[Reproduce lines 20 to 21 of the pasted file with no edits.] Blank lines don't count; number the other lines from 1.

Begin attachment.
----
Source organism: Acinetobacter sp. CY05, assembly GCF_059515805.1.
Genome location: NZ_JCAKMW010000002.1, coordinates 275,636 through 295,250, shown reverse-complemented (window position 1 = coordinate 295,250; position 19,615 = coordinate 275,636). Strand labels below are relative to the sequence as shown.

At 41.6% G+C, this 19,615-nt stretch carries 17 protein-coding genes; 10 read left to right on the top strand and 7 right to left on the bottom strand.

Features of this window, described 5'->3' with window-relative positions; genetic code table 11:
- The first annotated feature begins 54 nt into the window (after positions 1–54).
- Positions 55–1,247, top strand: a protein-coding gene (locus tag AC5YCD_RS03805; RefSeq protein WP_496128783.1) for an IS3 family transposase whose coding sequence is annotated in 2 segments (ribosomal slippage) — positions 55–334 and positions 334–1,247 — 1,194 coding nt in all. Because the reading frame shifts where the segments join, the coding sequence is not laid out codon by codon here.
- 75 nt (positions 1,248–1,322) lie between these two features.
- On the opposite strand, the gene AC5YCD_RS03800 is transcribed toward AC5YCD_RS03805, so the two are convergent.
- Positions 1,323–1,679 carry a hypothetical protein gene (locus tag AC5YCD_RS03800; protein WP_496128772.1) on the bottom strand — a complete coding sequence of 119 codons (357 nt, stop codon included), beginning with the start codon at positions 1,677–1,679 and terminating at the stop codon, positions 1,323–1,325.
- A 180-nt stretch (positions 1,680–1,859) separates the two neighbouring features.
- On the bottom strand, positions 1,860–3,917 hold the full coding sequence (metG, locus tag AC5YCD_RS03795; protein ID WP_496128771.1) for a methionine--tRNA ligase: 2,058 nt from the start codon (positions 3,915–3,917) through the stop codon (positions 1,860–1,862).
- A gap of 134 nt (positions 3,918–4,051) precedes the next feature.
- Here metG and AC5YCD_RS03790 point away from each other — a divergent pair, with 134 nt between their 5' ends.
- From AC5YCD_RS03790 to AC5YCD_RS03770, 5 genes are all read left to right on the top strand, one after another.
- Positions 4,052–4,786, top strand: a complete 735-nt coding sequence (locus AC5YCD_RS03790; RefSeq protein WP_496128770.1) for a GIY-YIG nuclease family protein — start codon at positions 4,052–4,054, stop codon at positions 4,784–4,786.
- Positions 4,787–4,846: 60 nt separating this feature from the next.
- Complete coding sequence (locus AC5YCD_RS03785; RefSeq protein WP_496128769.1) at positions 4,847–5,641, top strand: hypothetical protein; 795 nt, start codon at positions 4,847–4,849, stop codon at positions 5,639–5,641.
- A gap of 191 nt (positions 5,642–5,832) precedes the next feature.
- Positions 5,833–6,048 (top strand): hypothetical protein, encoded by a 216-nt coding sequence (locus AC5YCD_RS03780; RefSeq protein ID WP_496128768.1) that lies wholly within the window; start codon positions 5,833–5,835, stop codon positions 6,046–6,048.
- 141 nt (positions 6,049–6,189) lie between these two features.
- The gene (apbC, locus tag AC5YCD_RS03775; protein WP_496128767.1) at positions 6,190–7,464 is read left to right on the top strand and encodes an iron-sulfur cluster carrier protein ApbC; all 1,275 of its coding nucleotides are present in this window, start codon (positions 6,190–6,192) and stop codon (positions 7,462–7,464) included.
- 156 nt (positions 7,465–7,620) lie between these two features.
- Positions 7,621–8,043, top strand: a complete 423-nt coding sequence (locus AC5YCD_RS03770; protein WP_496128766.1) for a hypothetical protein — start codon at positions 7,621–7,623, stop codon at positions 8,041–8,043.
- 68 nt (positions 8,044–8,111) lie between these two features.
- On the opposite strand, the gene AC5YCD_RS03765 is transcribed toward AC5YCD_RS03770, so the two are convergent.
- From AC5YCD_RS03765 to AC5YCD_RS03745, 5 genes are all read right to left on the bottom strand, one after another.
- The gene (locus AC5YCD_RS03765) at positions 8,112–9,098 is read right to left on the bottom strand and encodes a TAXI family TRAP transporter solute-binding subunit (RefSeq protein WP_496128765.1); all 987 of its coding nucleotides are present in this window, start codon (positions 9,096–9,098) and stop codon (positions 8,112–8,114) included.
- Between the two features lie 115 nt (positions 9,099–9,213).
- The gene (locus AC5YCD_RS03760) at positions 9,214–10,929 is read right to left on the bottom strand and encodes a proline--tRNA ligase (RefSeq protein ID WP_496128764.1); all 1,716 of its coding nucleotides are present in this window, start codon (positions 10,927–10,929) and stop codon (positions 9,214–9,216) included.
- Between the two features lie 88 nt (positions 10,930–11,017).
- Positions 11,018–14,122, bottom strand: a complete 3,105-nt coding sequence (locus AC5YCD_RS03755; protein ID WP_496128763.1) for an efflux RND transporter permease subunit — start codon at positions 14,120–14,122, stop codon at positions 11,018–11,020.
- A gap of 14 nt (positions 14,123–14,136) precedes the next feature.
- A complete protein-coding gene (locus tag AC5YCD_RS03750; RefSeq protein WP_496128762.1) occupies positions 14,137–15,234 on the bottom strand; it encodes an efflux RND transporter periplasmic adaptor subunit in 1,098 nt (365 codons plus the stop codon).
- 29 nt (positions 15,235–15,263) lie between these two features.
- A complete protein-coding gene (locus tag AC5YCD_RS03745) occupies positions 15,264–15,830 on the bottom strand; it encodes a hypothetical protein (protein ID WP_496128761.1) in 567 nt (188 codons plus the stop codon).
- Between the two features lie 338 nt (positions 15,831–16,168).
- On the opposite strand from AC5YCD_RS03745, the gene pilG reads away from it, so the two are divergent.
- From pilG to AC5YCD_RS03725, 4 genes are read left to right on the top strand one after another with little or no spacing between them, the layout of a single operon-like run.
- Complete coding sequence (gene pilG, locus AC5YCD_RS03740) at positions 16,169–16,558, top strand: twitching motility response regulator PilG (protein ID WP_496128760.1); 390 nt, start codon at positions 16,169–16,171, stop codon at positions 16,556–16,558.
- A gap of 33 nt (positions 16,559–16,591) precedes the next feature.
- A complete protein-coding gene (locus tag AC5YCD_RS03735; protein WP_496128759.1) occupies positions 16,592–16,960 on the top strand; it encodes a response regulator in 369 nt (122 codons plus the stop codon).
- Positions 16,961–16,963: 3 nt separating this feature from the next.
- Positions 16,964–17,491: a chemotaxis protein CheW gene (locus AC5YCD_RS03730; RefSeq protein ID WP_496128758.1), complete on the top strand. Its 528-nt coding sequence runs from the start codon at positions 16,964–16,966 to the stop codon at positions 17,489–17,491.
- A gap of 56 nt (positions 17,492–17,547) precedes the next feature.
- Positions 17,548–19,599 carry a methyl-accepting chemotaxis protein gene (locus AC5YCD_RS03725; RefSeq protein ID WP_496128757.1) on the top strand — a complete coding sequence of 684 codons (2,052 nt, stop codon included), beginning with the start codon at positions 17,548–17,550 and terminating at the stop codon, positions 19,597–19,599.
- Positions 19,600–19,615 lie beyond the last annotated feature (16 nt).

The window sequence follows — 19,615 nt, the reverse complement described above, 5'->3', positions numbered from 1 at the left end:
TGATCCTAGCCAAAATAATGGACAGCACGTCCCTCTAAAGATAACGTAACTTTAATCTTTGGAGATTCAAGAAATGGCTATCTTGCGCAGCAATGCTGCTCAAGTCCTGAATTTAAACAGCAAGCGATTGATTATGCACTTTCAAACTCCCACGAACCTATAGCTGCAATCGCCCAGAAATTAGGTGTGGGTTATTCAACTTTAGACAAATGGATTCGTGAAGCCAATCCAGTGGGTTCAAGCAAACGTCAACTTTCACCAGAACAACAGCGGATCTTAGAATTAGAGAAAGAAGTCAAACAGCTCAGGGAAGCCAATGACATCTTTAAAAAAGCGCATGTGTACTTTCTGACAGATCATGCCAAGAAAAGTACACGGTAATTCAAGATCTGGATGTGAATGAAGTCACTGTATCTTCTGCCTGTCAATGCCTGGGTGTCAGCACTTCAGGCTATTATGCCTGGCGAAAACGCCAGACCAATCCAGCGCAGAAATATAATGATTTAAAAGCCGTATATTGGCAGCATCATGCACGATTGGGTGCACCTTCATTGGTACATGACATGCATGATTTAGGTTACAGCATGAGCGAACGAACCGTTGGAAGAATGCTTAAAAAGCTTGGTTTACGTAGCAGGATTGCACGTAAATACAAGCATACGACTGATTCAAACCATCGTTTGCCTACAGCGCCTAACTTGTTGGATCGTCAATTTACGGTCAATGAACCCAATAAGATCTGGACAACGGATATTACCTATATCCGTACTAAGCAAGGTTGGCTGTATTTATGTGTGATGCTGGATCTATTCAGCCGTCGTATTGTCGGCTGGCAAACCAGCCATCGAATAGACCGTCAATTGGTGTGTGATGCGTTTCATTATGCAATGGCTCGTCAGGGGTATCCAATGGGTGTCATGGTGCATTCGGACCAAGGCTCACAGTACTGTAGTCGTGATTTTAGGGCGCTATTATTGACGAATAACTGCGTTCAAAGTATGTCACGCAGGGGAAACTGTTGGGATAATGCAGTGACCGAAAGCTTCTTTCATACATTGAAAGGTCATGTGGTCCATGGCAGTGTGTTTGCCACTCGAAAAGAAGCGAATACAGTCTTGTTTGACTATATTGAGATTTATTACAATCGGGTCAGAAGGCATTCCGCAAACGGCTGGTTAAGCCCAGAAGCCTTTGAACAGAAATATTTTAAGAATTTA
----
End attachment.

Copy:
- 141 nt (positions 6,049–6,189) lie between these two features.
- The gene (apbC, locus tag AC5YCD_RS03775; protein WP_496128767.1) at positions 6,190–7,464 is read left to right on the top strand and encodes an iron-sulfur cluster carrier protein ApbC; all 1,275 of its coding nucleotides are present in this window, start codon (positions 6,190–6,192) and stop codon (positions 7,462–7,464) included.